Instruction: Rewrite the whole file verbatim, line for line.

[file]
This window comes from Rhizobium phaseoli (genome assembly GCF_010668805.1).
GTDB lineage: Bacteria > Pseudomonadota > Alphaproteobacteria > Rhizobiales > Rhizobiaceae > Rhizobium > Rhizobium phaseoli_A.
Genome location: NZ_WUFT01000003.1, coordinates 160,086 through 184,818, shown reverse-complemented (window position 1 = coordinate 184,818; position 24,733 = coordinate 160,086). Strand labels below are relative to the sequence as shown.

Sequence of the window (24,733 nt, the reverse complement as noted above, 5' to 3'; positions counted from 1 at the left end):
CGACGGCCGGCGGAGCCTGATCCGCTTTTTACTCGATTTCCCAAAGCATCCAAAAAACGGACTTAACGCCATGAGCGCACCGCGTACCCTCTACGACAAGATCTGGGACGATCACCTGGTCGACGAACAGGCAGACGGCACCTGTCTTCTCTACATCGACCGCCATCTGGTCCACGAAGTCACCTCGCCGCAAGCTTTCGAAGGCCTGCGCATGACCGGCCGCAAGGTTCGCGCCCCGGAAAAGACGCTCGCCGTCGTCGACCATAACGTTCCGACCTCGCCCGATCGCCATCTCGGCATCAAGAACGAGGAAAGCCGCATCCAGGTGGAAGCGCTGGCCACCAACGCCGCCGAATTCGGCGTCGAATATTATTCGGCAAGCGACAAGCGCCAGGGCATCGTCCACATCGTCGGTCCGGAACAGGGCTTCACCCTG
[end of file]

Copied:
This window comes from Rhizobium phaseoli (genome assembly GCF_010668805.1).
GTDB lineage: Bacteria > Pseudomonadota > Alphaproteobacteria > Rhizobiales > Rhizobiaceae > Rhizobium > Rhizobium phaseoli_A.
Genome location: NZ_WUFT01000003.1, coordinates 160,086 through 184,818, shown reverse-complemented (window position 1 = coordinate 184,818; position 24,733 = coordinate 160,086). Strand labels below are relative to the sequence as shown.

Sequence of the window (24,733 nt, the reverse complement as noted above, 5' to 3'; positions counted from 1 at the left end):
CGACGGCCGGCGGAGCCTGATCCGCTTTTTACTCGATTTCCCAAAGCATCCAAAAAACGGACTTAACGCCATGAGCGCACCGCGTACCCTCTACGACAAGATCTGGGACGATCACCTGGTCGACGAACAGGCAGACGGCACCTGTCTTCTCTACATCGACCGCCATCTGGTCCACGAAGTCACCTCGCCGCAAGCTTTCGAAGGCCTGCGCATGACCGGCCGCAAGGTTCGCGCCCCGGAAAAGACGCTCGCCGTCGTCGACCATAACGTTCCGACCTCGCCCGATCGCCATCTCGGCATCAAGAACGAGGAAAGCCGCATCCAGGTGGAAGCGCTGGCCACCAACGCCGCCGAATTCGGCGTCGAATATTATTCGGCAAGCGACAAGCGCCAGGGCATCGTCCACATCGTCGGTCCGGAACAGGGCTTCACCCTG